This Just In: More Upgrades and Downgrades

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At The Motley Fool, we poke plenty of fun at Wall Street analysts and their endless cycle of upgrades, downgrades, and "initiating coverage at neutral." While the pinstripe-and-wingtip crowd is entitled to its opinions, we've got some pretty sharp stock pickers down here on Main Street, too. (And we're not always impressed with how Wall Street does its job.)

Given this, perhaps we shouldn't be giving virtual ink to "news" of analyst upgrades and downgrades. And we wouldn't -- if that were all we were doing. Fortunately, in "This Just In," we don't simply tell you what the analysts said. We also show you whether they know what they're talking about.

Today, we're going to take a look at three high-profile ratings moves on Wall Street: A downgrade for MCG Capital (NAS: MCGC) , but an upgrade for Corning (NYS: GLW) , and a new (and improved) price target for Manitowoc (NYS: MTW) . Let's dive right in.

Stifel sacks MCG Capital
A couple of weeks back, I caught flak from fans of American Capital (NAS: ACAS) for suggesting the company's repurchase of 8.4 million shares might have been a "bad buyback." So far, it's looking like I was wrong, and the bulls were right, as AmCap shares march strongly onward -- and not just AmCap. Rising even faster have been shares of fellow business development company MCG Capital, which gained 8% over the past two weeks. But can the companies hold on to those gains?

Already, MCG is showing some slack, hurt by a downgrade to "hold" from ace stockpicker Stifel Nicolaus. So far, we don't know quite what it was that turned Stifel against the stock. Mainstream media outlets confirm that the downgrade took place, but that's about it.

Here's what we do know: First, that MCG sells for a cheaper forward P/E ratio than does American Capital -- 7.9 versus 9.8. Second, that MCG is buying back stock, just like AmCap. But third, that MCG pays its shareholders a dividend (13.6%!), which AmCap no longer does. It gets a Fool to wondering: If despite its superior stats, MCG is getting downgraded this week, can American Capital be far behind?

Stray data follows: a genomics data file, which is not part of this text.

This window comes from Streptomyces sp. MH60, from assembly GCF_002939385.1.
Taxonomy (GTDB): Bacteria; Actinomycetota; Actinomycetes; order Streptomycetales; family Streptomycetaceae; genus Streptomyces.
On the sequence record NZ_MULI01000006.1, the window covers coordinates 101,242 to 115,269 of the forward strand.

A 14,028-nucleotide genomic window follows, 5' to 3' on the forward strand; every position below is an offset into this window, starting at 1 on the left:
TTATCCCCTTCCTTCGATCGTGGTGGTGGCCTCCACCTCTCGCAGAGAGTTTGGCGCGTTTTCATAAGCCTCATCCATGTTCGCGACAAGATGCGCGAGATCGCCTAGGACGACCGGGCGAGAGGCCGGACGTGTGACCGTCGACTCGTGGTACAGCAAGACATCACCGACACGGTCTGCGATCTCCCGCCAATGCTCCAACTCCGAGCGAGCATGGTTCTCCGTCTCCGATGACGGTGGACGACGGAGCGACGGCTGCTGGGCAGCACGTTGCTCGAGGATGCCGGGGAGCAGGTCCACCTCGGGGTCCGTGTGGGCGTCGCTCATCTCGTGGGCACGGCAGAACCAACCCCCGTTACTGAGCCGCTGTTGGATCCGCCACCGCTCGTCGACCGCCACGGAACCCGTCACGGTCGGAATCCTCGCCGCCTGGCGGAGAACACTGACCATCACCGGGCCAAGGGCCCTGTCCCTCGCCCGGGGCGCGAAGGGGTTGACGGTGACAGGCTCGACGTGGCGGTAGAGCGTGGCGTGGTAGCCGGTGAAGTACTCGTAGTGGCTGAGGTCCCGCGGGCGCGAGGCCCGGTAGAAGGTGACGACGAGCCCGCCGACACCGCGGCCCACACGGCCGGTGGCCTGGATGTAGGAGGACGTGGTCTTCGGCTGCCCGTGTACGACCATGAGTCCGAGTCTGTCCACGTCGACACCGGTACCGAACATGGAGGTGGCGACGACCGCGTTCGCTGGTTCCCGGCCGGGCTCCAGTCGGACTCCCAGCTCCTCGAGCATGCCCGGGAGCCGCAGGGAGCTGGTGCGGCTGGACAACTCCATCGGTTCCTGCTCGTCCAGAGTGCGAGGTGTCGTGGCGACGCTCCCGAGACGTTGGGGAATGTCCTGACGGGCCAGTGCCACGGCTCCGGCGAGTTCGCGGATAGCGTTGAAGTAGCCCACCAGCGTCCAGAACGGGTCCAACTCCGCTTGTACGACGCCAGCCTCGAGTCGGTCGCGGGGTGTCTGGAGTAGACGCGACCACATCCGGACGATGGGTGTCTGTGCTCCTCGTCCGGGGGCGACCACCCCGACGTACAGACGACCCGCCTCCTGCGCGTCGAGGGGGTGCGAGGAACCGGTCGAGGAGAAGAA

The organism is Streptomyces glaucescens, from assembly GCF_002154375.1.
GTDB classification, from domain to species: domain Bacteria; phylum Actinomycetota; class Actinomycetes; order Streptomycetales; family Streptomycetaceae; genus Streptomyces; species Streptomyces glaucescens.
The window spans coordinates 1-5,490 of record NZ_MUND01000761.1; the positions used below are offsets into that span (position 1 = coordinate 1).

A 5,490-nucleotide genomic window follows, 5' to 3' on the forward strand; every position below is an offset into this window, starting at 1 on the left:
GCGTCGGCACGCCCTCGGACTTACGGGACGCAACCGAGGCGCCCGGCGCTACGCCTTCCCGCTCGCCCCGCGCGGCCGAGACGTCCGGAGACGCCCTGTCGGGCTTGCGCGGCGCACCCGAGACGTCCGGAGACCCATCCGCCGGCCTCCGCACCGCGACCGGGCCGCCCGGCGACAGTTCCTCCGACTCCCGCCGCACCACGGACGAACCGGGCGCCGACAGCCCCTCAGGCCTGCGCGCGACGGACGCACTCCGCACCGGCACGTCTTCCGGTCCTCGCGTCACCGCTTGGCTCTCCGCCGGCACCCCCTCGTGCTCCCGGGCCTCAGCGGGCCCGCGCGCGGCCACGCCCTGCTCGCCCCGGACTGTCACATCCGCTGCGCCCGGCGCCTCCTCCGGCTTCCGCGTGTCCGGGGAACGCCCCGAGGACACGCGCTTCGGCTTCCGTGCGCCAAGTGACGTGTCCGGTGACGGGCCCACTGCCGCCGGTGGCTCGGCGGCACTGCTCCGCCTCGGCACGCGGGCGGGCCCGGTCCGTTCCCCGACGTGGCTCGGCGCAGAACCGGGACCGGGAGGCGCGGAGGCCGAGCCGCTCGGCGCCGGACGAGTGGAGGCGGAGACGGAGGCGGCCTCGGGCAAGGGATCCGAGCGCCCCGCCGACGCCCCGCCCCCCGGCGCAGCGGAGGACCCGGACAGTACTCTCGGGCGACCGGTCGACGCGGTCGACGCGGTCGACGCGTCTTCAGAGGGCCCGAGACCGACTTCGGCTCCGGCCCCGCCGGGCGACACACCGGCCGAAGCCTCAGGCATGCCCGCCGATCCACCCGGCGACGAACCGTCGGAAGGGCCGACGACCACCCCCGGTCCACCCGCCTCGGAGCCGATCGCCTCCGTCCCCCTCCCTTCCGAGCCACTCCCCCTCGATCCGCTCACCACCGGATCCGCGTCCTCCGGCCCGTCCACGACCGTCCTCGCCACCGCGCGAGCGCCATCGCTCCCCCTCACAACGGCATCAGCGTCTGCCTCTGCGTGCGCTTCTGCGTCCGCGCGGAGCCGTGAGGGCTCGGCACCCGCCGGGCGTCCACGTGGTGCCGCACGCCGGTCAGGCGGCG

Piper sees promise in Corning
Turning now to happier subjects, a lot of investors have been looking at Corning lately, and liking what they see... Me, for one, as I've publicly endorsed the stock on Motley Fool CAPS. My Foolish colleagues Tamara Rutter and Dan Newman, to name a couple more. And this morning, Wall Street investment house Piper Jaffray made it four.

Corning, you see, held a meeting with some of its favorite analysts last week, and Piper came away impressed. While we're all on notice now that 2012 will be a year of "transition" for Corning, Piper thinks the company can get back on track by as early as 2013 and resume growing earnings again. Granted, consensus estimates have Corning pegged for only 4.6% average growth over the next five years -- but its industry is expected to grow closer to 16%. Unless you believe that Corning is a significantly lower-quality operation than the average "diversified electronics" company, it seems to me there's a whole lot of room for upward revisions of earnings estimates in this one.